Instead, I just think of any young developing brain: there are changes and shifts in hormone levels and neurotransmitters and neural connections and all kinds of other things I do not know about because I have no medical degree. Young brains are brains under construction. When constructing, say, a house, there will be days electrical wires are exposed (and you hope it won’t rain). Similarly, there will be days that a growing brain (the wires) is more sensitive to external stimuli (the rain) than others. Other than with the wiring of your house, you don’t know when this will be because you are probably not cutting open your puppy’s brain. So you just hope that if and when your puppy is having a sensitive day, they happen to not encounter the kind of stuff that would trigger an electrical fire. But if it happens? Well, it happens. Nothing you can do about it. No one’s fault – sometimes life is a shitshow.
Observe your puppy and if you see the experience have a permanent impact (it won’t necessarily have a permanent impact at all, no worries!) or you just want to be on the safe side, give it a few days (to be sure the exposed wiring of your house has been covered) and then repeat the situation under different conditions, setting your puppy up for success. This is what would have happened today with the snake head had there not been firecrackers.
Apart from the fact that young brains are under construction, dogs of all ages – just like other animals of all ages – sometimes have a less-than-ideal day. Sometimes, you wake up with a headache and it just shaves a little bit off of your patience with your coworkers or your friend or your partner. Sometimes, your dog is in pain – it may be invisible pain – and this too can cause a slight shift in their response to otherwise uninteresting stimuli.
How sensitive a dog’s behavior is to pain differs greatly from one individual to the next, just like it does in people. Personally, I’ve observed myself having a shorter fuse under (very specific) pain conditions.
On the other hand, my grandfather has been livingwith a crumbling hip bone for a decade, refuses to take pain killers or go in for surgery and is still the kindest and most patient person you can imagine, just like he has always been. People are different. Dogs are different. And your puppy is a different person every day because they are still in the process of becoming themselves! (We could argue that we all are always either in the process of becoming ourselves or we are dead – but that’s a blog post for another day.)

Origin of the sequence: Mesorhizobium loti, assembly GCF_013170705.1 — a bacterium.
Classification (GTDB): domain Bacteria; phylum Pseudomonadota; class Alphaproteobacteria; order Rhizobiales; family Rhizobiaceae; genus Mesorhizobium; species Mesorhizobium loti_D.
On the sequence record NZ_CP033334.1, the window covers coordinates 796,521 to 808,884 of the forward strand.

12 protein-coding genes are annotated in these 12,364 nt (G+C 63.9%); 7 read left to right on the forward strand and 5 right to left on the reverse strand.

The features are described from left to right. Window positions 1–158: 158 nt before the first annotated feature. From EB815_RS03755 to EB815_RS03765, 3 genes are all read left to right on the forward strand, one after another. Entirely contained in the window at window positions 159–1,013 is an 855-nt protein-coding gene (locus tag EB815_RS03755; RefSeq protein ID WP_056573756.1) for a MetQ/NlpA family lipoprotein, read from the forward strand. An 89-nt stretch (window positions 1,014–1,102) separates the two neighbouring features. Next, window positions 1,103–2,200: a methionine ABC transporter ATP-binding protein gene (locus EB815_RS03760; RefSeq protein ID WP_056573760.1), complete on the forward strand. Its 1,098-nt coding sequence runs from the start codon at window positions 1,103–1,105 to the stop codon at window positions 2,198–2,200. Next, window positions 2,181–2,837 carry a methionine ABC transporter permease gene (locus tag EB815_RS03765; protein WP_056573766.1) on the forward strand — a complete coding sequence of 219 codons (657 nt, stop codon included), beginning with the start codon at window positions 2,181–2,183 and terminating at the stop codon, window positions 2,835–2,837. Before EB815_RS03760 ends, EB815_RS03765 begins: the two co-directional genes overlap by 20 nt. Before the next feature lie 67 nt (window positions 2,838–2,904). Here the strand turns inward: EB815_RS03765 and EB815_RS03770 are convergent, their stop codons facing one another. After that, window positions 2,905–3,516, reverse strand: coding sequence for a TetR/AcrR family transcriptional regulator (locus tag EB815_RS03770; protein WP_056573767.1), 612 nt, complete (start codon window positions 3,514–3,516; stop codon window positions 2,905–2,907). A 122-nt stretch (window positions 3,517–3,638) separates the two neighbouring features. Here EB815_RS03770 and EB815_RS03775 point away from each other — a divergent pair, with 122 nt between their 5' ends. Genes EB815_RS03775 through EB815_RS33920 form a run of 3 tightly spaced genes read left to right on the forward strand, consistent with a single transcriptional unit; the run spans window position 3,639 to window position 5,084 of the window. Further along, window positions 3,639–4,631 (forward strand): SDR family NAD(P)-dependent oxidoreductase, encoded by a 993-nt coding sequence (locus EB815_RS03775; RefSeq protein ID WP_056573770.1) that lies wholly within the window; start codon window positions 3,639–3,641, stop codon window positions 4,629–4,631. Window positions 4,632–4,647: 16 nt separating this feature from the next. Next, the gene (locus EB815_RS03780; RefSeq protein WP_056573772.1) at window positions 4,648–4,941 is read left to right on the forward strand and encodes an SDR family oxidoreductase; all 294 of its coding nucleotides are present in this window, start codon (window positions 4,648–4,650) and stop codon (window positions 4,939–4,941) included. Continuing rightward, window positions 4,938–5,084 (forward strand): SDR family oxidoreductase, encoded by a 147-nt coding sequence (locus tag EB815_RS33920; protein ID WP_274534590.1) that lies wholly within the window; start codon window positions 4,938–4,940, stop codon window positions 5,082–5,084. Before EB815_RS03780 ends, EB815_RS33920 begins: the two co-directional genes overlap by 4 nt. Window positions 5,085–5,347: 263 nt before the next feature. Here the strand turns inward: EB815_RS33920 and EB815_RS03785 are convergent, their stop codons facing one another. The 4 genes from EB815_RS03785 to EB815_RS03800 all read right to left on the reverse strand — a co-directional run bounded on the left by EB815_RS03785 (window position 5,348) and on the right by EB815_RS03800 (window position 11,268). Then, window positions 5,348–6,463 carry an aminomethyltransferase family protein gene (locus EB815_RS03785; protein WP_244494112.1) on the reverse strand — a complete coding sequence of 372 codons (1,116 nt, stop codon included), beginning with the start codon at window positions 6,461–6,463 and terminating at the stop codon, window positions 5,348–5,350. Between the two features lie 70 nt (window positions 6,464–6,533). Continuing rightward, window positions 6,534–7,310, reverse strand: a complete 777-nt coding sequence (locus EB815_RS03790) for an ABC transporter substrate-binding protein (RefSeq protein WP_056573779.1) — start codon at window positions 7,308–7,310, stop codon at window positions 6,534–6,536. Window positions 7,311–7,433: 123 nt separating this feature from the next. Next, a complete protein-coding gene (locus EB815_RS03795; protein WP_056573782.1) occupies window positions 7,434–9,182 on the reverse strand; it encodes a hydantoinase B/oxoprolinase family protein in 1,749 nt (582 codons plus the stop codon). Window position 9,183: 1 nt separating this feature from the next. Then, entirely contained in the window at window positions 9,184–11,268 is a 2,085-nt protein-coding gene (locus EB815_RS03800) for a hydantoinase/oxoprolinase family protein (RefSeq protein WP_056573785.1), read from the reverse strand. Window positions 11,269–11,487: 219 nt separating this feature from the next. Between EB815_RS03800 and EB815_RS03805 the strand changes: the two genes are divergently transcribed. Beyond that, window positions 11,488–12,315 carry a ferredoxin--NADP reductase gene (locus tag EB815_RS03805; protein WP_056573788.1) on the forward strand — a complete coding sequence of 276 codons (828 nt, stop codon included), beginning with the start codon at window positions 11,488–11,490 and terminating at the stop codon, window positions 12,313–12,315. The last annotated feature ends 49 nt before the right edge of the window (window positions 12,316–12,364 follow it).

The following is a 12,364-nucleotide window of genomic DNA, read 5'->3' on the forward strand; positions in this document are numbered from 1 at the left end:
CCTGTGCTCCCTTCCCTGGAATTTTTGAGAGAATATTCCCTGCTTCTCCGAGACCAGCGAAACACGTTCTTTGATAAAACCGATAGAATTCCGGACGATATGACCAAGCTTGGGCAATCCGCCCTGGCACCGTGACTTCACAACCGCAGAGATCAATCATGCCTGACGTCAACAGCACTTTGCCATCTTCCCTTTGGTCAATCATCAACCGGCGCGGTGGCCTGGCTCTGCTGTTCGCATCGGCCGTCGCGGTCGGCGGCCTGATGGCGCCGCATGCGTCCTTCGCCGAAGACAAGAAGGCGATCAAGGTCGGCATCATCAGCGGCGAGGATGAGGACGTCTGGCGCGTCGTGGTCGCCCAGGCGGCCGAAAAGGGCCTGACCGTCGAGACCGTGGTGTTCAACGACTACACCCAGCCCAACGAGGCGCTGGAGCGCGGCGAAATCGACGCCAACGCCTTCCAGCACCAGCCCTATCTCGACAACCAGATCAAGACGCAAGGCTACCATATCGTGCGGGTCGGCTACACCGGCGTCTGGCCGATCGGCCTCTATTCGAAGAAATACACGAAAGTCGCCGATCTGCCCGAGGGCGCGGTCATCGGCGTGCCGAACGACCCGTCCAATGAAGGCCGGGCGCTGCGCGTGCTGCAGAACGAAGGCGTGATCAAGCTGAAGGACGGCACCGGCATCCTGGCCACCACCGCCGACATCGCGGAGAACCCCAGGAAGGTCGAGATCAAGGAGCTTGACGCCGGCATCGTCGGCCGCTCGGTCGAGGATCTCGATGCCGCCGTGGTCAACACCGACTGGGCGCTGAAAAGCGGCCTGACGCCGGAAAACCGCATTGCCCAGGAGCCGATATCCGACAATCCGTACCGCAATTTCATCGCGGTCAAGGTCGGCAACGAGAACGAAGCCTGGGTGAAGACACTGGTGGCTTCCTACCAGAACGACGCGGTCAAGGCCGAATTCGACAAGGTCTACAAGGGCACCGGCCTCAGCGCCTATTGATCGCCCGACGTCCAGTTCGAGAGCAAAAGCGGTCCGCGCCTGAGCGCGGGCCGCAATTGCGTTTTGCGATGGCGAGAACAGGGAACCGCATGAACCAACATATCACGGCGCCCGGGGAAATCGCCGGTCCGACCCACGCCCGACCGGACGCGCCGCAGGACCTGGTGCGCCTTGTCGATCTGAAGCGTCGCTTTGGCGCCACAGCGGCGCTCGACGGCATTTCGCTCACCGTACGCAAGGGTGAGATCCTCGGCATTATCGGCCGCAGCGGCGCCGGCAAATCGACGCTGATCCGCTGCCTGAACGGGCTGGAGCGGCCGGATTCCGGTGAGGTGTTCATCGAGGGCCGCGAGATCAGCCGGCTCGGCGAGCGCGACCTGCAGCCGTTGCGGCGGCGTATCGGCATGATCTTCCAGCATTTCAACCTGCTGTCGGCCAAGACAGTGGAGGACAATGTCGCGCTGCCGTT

(1) Day 50 (the 50th day Chai has been with me) – half way to 100! – is a good day to change my diary approach. Going forwards, I will mostly share general Chaiary videos and videos that don’t fit into one of my categories (play, foundations, obedience, socializing, the art of doing nothing, recalls, leash walking, tricks, being brave) in my daily reports. The categories themselves will each get their own posts that specifically talk about THAT category and feature our progress from start to finish (if/when there is such a thing as “finish”). I will link to these more specific posts in future Chaiaries instead of directly inserting the videos every day. You’ll re-encounter some sessions you have already seen under these specific headings.
(2)Update from the future: Chai did not generalize her elevator fears to other elevators! It was just the one. Fundamental optimism for the win!
I’ve decided to split my remaining Puzzle material into a few more posts – they are just getting too long otherwise. Today’s post only has one video, but it is one I truly love, and could watch over and over again. It makes me laugh because it’s cute and goofy – but if I change my point of view, I can also see it as a metaphor.
Social skills: successful communication
An adult free-ranging dog tries to charm Puzzle, and get her to play. Puzzle isn’t afraid – she could walk away or hide behind me. She doesn’t feel the need to hide or flee, but she clearly says, “No!” by turning her head away and NOT engaging. The other dog works hard, but isn’t intruding in her space. He is being gentle, and self-handicapping by making himself small and rolling on his back. He doesn’t get frustrated or impatient – he just works very hard, and keeps respecting Puzzle’s boundaries.
The reason we know this is good communication – even though it doesn’t go anywhere – is the fact that Puzzle is able to stay put. She was sitting on this step before the other dog got here, and she stays in the place she picked for herself throughout the conversation. She doesn’t feel threatened. Yet she clearly knows that he is communicating with her, and she responds politely and clearly: “No.”
These are great communication skills on both parts. Watch this – maybe more than just once. The next time you need to either set a boundary for yourself (see Puzzle) or respect someone else’s boundaries (see the adult dog), remember this video!
Two lessons for humans
Set your own boundaries kindly. You don’t need to yell, and you don’t need to hide from or stonewall the other person.
Accept the boundaries of others gracefully. No need to get frustrated or annoyed. Just do your best. Dogs don’t generally take things personally – for example, this adult dog won’t be unable to sleep tonight because he’ll obsess over what he should have done differently. He will get up (after the video ends), wag, and move on with his life. Don’t take things personally. Be more like this dog.